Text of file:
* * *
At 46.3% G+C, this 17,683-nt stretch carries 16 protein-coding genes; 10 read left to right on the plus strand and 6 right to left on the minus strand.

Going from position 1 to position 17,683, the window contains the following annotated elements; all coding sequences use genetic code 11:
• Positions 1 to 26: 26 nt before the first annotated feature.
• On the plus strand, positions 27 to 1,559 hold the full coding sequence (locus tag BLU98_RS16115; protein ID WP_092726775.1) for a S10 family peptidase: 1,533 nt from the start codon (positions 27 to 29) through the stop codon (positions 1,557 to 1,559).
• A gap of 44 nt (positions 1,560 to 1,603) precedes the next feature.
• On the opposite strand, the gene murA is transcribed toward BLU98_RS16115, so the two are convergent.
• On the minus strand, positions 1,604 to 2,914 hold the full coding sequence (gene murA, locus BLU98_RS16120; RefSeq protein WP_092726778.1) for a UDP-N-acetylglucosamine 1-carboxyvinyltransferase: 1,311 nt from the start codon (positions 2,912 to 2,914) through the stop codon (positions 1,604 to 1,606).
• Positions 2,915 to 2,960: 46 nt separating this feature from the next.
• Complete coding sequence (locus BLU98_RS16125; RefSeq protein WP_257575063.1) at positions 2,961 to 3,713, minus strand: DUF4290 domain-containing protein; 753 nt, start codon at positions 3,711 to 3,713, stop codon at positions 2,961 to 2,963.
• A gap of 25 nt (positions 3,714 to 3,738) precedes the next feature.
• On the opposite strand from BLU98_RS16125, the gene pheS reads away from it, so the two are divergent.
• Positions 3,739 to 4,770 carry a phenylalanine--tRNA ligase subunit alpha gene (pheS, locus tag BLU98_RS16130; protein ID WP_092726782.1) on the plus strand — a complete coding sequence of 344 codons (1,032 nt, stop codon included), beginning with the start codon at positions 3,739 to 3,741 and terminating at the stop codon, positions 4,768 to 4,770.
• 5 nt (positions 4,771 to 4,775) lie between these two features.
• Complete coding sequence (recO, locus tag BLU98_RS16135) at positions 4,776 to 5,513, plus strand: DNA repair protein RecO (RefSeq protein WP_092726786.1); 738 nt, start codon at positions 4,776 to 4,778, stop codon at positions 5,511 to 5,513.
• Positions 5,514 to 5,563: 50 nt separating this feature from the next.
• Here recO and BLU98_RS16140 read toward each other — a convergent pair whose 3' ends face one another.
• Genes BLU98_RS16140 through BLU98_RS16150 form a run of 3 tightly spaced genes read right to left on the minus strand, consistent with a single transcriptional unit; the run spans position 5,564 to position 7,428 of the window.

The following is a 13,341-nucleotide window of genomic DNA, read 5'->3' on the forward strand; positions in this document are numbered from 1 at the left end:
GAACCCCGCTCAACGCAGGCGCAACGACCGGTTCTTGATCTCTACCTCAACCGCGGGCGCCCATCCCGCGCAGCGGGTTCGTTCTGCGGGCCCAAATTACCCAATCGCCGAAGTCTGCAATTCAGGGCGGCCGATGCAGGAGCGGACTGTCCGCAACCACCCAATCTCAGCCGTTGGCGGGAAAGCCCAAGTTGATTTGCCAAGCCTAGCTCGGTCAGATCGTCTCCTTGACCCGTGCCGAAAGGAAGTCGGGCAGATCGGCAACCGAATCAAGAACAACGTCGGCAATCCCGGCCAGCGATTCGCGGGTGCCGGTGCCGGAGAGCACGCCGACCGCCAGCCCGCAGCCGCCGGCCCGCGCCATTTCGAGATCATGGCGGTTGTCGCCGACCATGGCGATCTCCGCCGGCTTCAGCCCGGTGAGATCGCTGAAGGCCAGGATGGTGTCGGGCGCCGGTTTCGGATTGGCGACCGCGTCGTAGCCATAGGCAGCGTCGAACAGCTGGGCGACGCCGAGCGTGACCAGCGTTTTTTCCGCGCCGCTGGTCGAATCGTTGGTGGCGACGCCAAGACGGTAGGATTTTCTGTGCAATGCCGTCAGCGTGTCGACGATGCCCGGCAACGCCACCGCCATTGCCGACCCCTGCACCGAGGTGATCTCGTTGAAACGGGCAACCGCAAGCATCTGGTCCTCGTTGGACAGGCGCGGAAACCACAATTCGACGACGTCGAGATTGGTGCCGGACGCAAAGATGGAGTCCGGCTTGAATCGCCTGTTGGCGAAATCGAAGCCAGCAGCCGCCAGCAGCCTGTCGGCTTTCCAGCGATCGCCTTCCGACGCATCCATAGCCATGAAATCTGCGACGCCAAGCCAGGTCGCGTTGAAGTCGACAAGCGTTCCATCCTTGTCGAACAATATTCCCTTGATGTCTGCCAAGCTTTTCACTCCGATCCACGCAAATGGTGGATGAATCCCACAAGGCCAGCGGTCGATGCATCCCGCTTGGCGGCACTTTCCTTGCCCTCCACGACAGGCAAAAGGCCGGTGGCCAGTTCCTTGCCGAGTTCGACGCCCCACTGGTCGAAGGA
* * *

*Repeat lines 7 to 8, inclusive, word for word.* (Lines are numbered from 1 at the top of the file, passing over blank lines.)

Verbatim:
• On the minus strand, positions 1,604 to 2,914 hold the full coding sequence (gene murA, locus BLU98_RS16120; RefSeq protein WP_092726778.1) for a UDP-N-acetylglucosamine 1-carboxyvinyltransferase: 1,311 nt from the start codon (positions 2,912 to 2,914) through the stop codon (positions 1,604 to 1,606).
• Positions 2,915 to 2,960: 46 nt separating this feature from the next.